Sunday, August 3, 2014


OK, SO IF YOU'RE READING THIS IN YOUR OFFICE OR CUBE OBVIOUSLY YOU DIDN'T TAKE OUR ADVICE AND GO FISHING INSTEAD. We'll let you slide this week and give you some tips for pulling in big red drum from Capt. Richie so that when you do finally stop rowing that desk and get outside you won't be all fumble fingered. But really many more weeks of this nose to the grindstone business and we may have to give up hope on you. Remember this mantra for a long and happy life : FISH, EAT, SLEEP, REPEAT! 

Richie Lott

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Bull Redfish continue to Bite in Coastal Georgia - How to rig for and how to catch Big Redfish.

We gathered up some live bait again yesterday morning around 9 AM and headed to one of our favorite channel sloughs on the incoming tide to find big Georgia Redfish.

Around mid-tide, the Redfish bite was on! Most of these are the smaller Male Redfish under 40 pounds. Redfish in this size range put up an incredible fight on medium spinning tackle. Here is the tackle we use:

Reel: Okuma 5500 Trio Spinning Reel
Rod: Medium Action 7 ft. Okuma Spinning
Line: Cortland Speckled Braid (50-65 Pound)
Leader: 60 Pound Cajun Red Mono (2 ft. in length)
Weight: 2-4 Ounces, depending on current
Rig Type: Knocker

How to fish it: Redfish are mainly bottom feeders that use their keen sense of smell to find their meals. They do not rely on finding their food with their eyesight. That being said, Redfish can see in green water and off colored brown water when clear, but they're well equipped for muddy water as a mainstay.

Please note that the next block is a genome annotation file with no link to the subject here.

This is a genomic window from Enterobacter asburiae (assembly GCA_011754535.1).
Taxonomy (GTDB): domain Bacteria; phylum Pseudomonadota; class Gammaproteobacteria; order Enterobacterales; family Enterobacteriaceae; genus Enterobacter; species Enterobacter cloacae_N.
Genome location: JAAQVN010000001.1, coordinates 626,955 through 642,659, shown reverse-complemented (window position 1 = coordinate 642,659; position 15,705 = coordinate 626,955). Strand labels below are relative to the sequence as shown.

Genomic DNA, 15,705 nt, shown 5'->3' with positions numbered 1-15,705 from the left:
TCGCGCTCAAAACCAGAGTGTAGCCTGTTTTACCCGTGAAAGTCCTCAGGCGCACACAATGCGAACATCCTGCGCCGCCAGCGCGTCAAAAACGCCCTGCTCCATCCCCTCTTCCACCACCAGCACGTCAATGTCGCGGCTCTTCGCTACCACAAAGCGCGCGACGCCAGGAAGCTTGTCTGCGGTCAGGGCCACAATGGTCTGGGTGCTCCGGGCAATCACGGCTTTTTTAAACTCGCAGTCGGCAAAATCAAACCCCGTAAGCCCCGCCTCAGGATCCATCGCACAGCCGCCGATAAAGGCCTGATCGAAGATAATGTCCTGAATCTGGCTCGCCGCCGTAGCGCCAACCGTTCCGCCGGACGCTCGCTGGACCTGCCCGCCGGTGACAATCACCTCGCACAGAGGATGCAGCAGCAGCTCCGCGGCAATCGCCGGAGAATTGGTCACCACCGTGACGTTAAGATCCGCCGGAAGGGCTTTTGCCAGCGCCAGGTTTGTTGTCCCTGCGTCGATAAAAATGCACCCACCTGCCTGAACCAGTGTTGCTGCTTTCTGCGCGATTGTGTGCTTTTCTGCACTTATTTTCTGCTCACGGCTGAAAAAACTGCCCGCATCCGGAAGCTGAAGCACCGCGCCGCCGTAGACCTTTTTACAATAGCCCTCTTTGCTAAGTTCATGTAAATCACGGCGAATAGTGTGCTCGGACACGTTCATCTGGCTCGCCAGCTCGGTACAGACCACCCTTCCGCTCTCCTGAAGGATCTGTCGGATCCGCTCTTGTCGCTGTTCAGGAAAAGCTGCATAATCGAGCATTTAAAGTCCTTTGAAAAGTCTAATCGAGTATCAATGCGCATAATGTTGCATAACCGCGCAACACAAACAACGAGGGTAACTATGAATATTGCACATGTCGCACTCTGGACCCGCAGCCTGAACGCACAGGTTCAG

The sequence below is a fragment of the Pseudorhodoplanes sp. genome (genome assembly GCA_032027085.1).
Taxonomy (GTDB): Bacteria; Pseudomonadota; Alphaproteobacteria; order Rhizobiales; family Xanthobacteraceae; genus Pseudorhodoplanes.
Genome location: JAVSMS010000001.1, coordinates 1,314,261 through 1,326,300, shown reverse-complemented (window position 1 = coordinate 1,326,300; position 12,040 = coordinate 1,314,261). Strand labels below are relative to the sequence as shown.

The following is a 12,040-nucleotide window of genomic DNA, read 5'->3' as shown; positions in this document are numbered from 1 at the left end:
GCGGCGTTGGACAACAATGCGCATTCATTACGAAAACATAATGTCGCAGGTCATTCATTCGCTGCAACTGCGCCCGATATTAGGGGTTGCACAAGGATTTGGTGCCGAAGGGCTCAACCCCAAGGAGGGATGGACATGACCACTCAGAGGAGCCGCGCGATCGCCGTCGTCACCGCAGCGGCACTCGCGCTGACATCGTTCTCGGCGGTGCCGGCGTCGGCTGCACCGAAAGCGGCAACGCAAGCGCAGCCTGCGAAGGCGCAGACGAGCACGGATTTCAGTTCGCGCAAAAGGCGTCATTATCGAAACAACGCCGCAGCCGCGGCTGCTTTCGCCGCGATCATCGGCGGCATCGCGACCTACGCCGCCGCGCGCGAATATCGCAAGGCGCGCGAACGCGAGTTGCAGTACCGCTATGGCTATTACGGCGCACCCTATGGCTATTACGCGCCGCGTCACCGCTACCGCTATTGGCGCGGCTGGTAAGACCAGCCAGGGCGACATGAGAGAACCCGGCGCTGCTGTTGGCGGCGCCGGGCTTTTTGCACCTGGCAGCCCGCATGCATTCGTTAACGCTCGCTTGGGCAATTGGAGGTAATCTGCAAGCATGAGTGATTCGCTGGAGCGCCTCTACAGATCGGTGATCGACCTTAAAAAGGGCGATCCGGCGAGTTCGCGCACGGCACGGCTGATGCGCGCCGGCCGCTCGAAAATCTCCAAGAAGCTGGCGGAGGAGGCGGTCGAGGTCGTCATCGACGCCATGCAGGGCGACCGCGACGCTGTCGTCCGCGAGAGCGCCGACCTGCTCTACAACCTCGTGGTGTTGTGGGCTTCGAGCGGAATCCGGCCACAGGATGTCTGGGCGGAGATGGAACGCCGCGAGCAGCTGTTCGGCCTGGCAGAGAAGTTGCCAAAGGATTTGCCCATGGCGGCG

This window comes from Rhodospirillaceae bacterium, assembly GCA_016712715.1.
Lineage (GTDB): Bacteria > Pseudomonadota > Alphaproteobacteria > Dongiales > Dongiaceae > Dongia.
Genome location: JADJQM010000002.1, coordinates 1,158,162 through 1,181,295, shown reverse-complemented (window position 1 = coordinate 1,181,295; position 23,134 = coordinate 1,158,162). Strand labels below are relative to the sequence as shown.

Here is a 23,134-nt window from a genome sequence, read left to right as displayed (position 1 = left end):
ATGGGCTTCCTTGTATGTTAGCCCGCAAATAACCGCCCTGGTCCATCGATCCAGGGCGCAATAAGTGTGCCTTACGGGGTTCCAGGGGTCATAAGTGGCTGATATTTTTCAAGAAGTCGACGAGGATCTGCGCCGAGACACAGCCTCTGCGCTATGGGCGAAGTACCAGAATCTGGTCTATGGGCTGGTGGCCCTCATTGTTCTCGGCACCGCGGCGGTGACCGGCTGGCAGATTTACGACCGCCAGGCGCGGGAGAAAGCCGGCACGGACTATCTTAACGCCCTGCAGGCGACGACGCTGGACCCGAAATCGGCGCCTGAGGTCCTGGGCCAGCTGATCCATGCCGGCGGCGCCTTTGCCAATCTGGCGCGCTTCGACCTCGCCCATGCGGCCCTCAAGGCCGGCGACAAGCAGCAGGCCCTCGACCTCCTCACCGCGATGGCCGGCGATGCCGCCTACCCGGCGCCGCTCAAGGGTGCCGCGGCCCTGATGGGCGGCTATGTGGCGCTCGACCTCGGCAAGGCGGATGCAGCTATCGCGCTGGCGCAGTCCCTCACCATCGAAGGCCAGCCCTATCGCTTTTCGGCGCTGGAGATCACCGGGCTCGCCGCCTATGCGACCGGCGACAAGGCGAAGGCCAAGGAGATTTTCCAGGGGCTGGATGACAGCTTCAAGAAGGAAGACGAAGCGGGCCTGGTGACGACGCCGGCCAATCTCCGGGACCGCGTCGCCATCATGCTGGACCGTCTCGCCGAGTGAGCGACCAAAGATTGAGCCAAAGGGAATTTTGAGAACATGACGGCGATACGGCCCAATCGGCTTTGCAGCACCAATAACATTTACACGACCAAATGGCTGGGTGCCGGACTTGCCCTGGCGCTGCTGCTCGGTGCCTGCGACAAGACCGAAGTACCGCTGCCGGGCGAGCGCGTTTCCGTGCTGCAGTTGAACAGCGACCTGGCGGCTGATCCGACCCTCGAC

We fish muddy water conditions most of the time in areas where visibility in the water is less than 1 foot. When this is the case, fishing your bait directly on the bottom and 100% stationary is key. This allows the hungry Redfish to find the bait using their nose and the baitfish cannot evade him so his interest stays peaked until he has eaten his meal. Your bait and hook! Note that reeling your baits in too much will cause you to miss chances at catching Redfish in murky water.

Fresh Bait is Key: If you're using fresh bait caught from the area you're fishing, that's more than likely what the Redfish are eating as well. This is bitter sweet, meaning that if no baitfish of any kind are in the area, you may be wasting your time. A proven theory for any type of fishing is: Find Bait - Find Fish. There is not many exceptions to this rule.

For more information on Rigging for Redfish, please feel free to post your questions here on Google Plus or use the email address below.

For more info on Redfish Charters in Coastal Georgia, or general information about fishing in Coastal Georgia, please visit either of our websites or both.

Fish on... Rock on!

Capt. Richie Lott

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